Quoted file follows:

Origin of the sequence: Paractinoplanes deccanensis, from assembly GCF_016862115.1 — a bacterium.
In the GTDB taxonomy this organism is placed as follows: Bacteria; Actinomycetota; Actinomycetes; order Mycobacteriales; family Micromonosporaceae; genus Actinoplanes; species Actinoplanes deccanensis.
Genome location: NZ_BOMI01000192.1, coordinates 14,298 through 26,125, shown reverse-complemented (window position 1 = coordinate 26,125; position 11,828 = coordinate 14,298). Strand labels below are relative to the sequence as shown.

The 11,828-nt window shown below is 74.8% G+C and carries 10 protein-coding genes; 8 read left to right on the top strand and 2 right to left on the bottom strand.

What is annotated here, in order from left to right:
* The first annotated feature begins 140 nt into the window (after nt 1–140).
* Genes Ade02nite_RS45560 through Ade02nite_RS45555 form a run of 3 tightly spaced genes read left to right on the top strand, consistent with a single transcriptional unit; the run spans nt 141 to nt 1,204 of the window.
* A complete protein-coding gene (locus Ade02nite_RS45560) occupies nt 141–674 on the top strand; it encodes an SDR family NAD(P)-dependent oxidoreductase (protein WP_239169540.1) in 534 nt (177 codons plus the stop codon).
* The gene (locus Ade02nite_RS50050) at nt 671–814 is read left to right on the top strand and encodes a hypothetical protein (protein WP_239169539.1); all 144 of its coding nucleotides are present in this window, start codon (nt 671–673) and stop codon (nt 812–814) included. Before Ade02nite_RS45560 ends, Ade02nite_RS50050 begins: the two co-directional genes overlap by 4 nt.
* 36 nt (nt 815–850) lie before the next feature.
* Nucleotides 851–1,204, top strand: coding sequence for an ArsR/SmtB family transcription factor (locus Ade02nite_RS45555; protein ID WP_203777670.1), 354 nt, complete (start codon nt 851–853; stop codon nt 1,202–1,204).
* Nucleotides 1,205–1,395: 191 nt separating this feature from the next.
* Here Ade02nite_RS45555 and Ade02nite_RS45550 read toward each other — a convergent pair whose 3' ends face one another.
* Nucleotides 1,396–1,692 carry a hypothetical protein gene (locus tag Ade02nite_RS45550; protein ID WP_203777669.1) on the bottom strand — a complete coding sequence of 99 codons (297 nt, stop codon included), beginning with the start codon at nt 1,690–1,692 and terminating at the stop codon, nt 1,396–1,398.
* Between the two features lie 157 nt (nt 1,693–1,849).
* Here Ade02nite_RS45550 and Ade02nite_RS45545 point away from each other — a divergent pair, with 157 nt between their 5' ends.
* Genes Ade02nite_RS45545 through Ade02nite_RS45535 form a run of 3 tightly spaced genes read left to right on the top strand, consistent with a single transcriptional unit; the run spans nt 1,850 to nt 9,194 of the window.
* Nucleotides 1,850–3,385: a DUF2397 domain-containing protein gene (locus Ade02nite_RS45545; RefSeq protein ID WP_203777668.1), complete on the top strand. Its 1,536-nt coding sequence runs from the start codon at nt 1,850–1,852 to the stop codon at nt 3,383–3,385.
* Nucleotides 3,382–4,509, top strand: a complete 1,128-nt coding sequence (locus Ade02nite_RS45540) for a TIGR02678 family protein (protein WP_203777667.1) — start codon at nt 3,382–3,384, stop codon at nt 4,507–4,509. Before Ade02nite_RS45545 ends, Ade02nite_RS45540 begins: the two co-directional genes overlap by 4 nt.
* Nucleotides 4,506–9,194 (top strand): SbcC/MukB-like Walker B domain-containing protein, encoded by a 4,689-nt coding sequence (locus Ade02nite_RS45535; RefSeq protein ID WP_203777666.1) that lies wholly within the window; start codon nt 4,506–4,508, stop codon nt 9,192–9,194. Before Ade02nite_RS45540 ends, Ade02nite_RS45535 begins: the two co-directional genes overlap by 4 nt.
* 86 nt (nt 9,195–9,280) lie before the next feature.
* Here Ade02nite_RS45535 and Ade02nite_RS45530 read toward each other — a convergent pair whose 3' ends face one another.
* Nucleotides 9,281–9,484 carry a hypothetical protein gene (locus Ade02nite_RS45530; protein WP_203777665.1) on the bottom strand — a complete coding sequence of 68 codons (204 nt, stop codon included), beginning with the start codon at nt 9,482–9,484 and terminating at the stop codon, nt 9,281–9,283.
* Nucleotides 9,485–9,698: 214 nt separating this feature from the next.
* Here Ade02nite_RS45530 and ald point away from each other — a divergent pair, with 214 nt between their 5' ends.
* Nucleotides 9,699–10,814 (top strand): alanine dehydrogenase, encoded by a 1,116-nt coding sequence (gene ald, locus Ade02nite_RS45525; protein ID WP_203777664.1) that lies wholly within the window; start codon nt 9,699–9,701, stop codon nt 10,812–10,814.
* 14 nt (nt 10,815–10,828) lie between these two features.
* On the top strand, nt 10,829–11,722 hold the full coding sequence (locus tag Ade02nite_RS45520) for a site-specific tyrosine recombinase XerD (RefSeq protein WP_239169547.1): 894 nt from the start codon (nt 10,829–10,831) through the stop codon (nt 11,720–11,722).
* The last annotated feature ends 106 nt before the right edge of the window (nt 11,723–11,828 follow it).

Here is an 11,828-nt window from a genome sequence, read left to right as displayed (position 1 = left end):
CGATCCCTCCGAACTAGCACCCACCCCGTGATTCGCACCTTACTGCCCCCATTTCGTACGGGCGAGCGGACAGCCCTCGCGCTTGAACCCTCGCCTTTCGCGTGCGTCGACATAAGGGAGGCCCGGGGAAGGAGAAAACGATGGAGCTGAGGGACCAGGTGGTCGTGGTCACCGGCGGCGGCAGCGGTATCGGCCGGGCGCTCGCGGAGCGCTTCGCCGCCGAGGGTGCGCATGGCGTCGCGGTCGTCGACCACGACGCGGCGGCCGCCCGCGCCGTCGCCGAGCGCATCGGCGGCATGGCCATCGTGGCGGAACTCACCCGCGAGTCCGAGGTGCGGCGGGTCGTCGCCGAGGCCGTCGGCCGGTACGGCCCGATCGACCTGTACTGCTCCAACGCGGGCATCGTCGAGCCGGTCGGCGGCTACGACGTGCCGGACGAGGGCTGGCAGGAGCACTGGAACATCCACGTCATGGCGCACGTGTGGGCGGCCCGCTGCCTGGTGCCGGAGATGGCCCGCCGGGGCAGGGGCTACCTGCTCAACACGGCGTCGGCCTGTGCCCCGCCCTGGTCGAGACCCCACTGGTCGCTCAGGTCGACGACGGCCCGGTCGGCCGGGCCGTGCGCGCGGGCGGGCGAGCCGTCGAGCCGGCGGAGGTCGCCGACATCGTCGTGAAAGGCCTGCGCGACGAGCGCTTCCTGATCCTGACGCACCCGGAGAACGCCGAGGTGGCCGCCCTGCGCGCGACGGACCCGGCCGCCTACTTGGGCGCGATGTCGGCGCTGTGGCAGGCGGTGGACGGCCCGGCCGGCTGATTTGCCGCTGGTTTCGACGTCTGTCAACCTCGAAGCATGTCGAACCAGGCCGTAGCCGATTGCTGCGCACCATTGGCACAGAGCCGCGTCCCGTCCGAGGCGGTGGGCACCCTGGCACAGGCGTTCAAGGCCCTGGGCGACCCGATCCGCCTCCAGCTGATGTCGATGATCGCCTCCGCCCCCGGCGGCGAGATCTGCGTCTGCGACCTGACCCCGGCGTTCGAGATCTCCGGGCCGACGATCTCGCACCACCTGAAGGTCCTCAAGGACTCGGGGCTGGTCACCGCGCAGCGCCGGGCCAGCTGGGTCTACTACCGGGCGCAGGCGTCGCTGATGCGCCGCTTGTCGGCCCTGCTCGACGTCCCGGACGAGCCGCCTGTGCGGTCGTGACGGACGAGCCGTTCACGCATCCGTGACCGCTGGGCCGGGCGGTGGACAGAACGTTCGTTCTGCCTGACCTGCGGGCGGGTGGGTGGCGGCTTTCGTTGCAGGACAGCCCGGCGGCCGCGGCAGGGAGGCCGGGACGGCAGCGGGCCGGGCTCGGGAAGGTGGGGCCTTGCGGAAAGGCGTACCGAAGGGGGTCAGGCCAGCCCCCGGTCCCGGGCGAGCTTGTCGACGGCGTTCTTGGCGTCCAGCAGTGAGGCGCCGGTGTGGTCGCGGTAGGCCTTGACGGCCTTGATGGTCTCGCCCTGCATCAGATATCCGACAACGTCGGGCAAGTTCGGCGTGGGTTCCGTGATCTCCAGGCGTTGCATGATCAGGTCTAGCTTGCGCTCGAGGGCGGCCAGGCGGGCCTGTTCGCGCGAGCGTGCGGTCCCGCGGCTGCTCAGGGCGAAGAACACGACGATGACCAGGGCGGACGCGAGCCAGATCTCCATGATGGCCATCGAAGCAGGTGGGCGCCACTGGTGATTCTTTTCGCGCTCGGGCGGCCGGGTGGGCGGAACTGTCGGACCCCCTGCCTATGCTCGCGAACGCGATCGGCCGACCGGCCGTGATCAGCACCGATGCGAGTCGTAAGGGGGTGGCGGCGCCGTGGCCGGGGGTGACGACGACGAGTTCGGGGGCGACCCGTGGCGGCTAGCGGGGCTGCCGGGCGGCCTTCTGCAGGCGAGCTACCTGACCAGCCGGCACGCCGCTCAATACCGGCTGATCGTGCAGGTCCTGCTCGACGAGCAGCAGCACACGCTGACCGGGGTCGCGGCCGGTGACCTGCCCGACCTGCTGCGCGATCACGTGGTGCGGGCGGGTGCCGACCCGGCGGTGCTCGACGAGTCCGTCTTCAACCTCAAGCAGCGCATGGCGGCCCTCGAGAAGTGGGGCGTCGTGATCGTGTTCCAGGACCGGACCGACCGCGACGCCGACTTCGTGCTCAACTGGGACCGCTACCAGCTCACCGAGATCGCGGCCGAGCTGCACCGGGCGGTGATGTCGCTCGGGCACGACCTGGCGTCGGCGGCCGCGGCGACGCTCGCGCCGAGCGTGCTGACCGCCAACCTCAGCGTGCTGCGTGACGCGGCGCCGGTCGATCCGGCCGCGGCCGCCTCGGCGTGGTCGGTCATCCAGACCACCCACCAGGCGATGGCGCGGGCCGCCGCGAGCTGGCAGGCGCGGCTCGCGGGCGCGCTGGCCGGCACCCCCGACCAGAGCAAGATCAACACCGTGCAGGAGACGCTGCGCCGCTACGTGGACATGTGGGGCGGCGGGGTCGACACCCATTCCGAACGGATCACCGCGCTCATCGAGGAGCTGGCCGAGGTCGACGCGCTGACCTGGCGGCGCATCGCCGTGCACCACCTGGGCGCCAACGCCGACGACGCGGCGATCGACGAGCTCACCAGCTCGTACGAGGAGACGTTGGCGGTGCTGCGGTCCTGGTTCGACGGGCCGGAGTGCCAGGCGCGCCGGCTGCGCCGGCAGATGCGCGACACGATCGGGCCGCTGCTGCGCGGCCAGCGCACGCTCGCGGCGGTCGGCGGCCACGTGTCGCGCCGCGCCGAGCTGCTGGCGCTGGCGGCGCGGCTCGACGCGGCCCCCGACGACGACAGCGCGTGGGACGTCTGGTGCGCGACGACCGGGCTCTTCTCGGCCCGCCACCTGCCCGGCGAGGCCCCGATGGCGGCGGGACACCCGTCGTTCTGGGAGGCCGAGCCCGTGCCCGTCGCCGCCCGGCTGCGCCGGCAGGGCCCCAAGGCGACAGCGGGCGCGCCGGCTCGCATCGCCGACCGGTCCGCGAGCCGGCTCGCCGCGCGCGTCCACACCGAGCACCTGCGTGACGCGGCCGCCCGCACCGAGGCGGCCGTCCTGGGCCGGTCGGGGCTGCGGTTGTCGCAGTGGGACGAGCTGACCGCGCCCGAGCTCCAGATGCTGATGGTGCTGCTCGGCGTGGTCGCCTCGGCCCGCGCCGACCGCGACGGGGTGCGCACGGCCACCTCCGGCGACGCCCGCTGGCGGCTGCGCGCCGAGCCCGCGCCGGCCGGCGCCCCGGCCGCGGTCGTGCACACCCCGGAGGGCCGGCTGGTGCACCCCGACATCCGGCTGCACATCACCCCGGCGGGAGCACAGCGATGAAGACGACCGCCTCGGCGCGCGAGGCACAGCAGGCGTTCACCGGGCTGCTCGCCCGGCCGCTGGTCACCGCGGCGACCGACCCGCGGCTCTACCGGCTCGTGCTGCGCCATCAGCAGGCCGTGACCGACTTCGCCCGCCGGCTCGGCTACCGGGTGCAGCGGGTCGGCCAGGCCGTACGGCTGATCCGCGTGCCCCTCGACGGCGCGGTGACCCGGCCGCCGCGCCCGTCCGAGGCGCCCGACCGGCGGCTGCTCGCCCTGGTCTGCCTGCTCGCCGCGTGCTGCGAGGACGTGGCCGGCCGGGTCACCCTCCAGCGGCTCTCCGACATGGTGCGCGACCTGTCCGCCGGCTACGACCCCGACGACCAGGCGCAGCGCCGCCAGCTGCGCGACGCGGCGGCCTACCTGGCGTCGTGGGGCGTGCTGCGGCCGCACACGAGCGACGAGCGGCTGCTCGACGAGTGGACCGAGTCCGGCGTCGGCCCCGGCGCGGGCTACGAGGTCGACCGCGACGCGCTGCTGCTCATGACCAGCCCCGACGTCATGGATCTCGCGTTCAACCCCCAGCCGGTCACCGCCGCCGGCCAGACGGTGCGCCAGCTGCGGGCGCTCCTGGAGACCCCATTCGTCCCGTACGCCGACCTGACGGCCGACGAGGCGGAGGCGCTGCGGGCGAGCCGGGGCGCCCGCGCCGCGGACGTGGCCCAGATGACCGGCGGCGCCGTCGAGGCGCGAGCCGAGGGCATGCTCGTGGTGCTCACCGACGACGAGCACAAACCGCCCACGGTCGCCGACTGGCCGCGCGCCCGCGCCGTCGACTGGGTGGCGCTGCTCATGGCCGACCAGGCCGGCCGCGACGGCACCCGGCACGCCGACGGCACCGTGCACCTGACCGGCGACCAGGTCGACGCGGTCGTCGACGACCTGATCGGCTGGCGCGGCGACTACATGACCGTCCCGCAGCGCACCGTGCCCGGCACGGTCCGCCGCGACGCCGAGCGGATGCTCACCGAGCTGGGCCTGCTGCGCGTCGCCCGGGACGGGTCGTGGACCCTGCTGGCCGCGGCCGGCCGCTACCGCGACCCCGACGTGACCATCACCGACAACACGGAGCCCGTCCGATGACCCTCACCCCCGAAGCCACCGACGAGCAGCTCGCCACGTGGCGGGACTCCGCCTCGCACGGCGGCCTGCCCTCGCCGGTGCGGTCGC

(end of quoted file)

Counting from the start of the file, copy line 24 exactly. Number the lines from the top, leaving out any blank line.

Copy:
* Nucleotides 9,485–9,698: 214 nt separating this feature from the next.